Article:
Crickets and fireflies are mere insects, right? Maybe, but don’t tell that to Peter, a young boy who befriends one special Cricket and Firefly. And absolutely don’t call them his “imaginary friends” like his parents do. They prefer to be called “actual.”
In Jennifer Bradbury’s exciting new work of historical fiction, River Runs Deep, 12-year-old Elias is suffering from tuberculosis in 1842. He’s sent from his home in Norfolk, Virginia, to recover in an underground hut in Mammoth Cave, Kentucky. He will be cared for by the real-life Dr. John Croghan, who during one winter ministered to 16 tuberculosis patients, who sought the benefit of the cave's dank air and lived in small rooms built by slaves.
It’s not often you see picture books capable of both humor and genuine creepiness.
In this humbly magnificent tale of the ultimate triumph of good over evil, 12-year-old Tam goes from wretchedness to hopefulness as he begins to understand the ancient wisdom of his people.
In this ode to the natural world, the talented George Ella Lyon documents in lyrical free verse the wonders of a forest as the Earth travels through space around the sun and goes from cold to warm and back to cold again.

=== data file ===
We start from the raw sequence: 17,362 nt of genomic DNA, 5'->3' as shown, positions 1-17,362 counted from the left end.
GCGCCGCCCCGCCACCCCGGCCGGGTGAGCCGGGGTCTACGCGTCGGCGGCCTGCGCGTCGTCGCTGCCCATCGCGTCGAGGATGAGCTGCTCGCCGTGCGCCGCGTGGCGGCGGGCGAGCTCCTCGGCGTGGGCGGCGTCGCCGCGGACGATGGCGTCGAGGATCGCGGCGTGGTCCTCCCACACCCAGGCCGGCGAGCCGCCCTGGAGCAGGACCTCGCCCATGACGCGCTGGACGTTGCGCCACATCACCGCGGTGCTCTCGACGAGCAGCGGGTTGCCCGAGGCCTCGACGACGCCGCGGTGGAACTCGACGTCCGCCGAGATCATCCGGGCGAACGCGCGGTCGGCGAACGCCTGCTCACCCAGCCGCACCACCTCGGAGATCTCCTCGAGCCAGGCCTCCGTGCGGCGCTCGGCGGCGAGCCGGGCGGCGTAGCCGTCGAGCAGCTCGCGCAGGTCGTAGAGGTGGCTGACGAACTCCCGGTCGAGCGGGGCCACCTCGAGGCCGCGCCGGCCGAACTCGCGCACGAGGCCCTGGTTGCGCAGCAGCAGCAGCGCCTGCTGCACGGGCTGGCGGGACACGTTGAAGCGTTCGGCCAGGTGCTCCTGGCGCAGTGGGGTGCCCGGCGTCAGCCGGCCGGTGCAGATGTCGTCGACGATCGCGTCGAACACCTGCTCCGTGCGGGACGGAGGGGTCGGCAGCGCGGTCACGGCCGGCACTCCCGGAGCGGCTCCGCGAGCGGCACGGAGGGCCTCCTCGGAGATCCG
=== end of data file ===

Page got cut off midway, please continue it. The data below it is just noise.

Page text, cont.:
Rural North Carolina in the 1920s is modernizing at its own pace. Arie Mae loves her hometown and family, but dearly wants a friend to call her own. When Tom comes from the city to study the old ways of living, she’s sure she has found him, but nothing is ever that easy. Anybody Shining illuminates friendship, family, faith and all the things that can be left behind for the sake of progress.
Jaden is sure that his parents aren’t satisfied with him. And why would they be? They adopted a kid who lights things on fire, hides food in his closet, steals tip money from restaurants, and has to be sent from one therapist to another. In Half a World Away, written by Newbery Award-winner Cynthia Kadohata, Jaden knows that his mother in Romania didn’t want him, and now his parents in America, Penni and Steve, are trying to replace him. That’s right; he’s so disappointing that his adoptive parents are going to adopt another child.
BookPage Teen Top Pick, April 2014
When 16-year-old Travis Coates, dying from acute lymphoblastic leukemia, donated his head (the only part of his body not ravaged by cancer) to be cryogenically stored at the Saranson Center for Life Preservation, he imagined being reinstated in 100 years, alongside jet packs and other futuristic gadgets.
In Aaron Meshon’s Tools Rule!, the tools in a very messy yard need to get organized, but how? By building a tool shed, of course! From the obscure awl to the ubiquitous drill, all the tools pitch in and, in turn, teach the reader about what they do.
No part of Malcolm X’s life was free from conflict and contradiction, including his childhood. Raised in a spiritual and pacifist home, Malcolm grew up to espouse a more violent philosophy in pursuit of social justice and died violently himself. Malcolm Little tells the story of his early years as part of a large, loving family whose lives were torn apart by racial aggression. This lovely, inspiring book reveals how young Malcolm was able to draw on inner resources to find himself.